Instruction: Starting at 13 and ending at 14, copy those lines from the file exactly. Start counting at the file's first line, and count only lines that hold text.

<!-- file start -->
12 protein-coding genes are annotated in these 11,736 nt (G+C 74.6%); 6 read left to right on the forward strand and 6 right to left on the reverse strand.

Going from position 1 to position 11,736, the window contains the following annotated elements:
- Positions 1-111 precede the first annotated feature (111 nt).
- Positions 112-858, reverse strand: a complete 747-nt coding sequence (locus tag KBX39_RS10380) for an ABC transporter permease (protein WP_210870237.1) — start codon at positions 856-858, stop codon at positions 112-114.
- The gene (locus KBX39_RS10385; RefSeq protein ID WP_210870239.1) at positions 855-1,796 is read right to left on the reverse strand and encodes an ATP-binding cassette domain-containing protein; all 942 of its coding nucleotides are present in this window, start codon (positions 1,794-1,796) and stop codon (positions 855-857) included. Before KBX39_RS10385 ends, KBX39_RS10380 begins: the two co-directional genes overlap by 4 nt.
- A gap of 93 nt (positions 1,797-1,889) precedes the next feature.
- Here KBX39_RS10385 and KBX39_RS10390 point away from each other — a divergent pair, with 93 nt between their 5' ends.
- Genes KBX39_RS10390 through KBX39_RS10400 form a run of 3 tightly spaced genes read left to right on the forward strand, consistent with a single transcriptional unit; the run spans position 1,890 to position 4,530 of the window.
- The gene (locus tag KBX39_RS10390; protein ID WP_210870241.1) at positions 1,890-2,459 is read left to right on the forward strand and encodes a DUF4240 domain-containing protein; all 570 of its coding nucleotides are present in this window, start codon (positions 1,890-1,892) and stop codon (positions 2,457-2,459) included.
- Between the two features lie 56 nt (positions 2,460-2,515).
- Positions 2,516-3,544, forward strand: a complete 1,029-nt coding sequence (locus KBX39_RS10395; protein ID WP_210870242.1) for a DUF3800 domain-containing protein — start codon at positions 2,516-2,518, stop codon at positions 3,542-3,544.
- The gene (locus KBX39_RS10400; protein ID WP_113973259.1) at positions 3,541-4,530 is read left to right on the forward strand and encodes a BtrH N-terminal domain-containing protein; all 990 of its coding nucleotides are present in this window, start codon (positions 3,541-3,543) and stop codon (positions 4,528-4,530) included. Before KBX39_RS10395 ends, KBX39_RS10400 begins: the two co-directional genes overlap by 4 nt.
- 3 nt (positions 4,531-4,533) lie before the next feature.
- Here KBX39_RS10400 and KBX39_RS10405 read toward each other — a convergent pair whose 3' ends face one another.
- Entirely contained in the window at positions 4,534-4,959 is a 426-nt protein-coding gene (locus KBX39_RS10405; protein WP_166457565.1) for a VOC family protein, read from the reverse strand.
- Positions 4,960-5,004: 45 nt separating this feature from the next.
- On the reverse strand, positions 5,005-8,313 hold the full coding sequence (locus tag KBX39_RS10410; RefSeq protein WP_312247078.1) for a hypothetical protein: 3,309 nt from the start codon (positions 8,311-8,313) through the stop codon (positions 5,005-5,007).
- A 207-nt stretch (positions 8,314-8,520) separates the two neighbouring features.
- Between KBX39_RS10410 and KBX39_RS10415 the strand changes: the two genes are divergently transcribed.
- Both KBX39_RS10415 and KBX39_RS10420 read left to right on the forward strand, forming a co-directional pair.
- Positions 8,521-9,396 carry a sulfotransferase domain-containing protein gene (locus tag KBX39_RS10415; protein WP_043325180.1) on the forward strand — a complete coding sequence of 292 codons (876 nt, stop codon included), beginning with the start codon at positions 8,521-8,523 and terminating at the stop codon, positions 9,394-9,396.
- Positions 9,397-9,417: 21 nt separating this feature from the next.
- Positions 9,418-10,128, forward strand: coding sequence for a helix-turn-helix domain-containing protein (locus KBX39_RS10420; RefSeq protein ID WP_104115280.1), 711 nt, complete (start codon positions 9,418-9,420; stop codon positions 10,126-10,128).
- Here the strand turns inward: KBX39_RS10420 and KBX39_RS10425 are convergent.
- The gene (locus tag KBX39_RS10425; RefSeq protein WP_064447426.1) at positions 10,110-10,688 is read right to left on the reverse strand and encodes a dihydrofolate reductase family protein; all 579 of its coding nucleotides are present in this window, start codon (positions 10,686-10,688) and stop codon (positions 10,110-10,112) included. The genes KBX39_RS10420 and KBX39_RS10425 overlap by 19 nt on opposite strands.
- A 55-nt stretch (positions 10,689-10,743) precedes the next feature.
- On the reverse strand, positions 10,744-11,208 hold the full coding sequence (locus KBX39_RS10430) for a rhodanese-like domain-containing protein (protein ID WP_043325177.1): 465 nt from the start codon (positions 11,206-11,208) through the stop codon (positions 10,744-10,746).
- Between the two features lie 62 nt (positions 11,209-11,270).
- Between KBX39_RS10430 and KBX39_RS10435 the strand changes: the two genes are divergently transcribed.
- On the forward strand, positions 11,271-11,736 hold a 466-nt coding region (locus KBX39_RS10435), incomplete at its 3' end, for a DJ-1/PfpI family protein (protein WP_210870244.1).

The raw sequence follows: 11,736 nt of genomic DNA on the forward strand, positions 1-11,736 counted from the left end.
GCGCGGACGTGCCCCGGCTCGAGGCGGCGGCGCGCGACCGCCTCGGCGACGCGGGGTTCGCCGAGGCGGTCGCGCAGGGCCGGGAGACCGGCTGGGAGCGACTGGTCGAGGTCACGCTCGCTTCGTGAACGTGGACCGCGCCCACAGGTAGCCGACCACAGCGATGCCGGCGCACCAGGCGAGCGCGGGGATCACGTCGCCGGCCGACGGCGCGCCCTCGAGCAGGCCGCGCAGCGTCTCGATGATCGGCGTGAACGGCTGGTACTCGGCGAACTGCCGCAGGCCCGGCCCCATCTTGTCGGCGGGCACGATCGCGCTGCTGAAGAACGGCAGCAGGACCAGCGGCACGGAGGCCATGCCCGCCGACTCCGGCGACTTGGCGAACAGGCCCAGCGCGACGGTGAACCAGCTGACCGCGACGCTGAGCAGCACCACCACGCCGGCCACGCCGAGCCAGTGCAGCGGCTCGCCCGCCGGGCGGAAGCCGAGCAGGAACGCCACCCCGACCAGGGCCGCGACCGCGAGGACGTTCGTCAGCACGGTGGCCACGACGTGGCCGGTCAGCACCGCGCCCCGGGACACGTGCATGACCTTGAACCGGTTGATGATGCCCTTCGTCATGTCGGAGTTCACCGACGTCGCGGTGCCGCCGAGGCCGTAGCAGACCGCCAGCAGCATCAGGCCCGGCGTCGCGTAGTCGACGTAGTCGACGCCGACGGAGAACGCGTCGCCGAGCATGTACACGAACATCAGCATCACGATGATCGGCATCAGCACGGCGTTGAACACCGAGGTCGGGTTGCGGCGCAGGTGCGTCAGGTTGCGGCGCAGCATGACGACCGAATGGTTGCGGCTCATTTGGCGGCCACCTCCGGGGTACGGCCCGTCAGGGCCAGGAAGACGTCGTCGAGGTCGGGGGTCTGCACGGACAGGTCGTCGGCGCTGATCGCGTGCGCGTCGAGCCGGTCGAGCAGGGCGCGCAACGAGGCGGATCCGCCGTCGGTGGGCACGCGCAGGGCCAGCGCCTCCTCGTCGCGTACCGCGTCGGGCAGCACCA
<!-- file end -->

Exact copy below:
- 3 nt (positions 4,531-4,533) lie before the next feature.
- Here KBX39_RS10400 and KBX39_RS10405 read toward each other — a convergent pair whose 3' ends face one another.